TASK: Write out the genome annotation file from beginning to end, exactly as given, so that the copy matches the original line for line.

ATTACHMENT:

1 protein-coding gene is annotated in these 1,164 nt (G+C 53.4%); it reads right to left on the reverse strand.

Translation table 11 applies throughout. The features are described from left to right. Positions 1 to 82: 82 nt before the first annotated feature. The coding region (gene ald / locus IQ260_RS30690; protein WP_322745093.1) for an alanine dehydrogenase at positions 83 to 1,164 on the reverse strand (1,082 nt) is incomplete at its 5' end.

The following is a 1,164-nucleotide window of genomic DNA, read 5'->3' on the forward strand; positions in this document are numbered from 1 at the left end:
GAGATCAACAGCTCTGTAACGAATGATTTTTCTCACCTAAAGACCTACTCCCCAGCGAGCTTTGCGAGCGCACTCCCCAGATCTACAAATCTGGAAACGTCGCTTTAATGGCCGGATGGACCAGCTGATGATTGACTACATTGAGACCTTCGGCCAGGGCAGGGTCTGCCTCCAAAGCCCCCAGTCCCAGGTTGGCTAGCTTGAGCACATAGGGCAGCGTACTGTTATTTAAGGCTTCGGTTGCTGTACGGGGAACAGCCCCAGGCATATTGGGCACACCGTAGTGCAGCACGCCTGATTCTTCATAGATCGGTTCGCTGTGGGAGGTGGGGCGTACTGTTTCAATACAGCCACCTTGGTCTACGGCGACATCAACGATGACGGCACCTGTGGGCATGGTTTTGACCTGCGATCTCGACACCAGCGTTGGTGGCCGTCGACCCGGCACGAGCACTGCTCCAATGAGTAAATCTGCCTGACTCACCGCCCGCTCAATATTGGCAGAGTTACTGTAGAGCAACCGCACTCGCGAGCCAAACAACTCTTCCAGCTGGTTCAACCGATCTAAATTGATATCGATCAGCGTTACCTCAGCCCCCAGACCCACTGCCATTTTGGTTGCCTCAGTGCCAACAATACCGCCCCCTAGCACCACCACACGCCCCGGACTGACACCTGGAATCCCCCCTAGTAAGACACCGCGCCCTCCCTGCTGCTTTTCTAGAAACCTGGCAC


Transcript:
1 protein-coding gene is annotated in these 1,164 nt (G+C 53.4%); it reads right to left on the reverse strand.

Translation table 11 applies throughout. The features are described from left to right. Positions 1 to 82: 82 nt before the first annotated feature. The coding region (gene ald / locus IQ260_RS30690; protein WP_322745093.1) for an alanine dehydrogenase at positions 83 to 1,164 on the reverse strand (1,082 nt) is incomplete at its 5' end.

The following is a 1,164-nucleotide window of genomic DNA, read 5'->3' on the forward strand; positions in this document are numbered from 1 at the left end:
GAGATCAACAGCTCTGTAACGAATGATTTTTCTCACCTAAAGACCTACTCCCCAGCGAGCTTTGCGAGCGCACTCCCCAGATCTACAAATCTGGAAACGTCGCTTTAATGGCCGGATGGACCAGCTGATGATTGACTACATTGAGACCTTCGGCCAGGGCAGGGTCTGCCTCCAAAGCCCCCAGTCCCAGGTTGGCTAGCTTGAGCACATAGGGCAGCGTACTGTTATTTAAGGCTTCGGTTGCTGTACGGGGAACAGCCCCAGGCATATTGGGCACACCGTAGTGCAGCACGCCTGATTCTTCATAGATCGGTTCGCTGTGGGAGGTGGGGCGTACTGTTTCAATACAGCCACCTTGGTCTACGGCGACATCAACGATGACGGCACCTGTGGGCATGGTTTTGACCTGCGATCTCGACACCAGCGTTGGTGGCCGTCGACCCGGCACGAGCACTGCTCCAATGAGTAAATCTGCCTGACTCACCGCCCGCTCAATATTGGCAGAGTTACTGTAGAGCAACCGCACTCGCGAGCCAAACAACTCTTCCAGCTGGTTCAACCGATCTAAATTGATATCGATCAGCGTTACCTCAGCCCCCAGACCCACTGCCATTTTGGTTGCCTCAGTGCCAACAATACCGCCCCCTAGCACCACCACACGCCCCGGACTGACACCTGGAATCCCCCCTAGTAAGACACCGCGCCCTCCCTGCTGCTTTTCTAGAAACCTGGCAC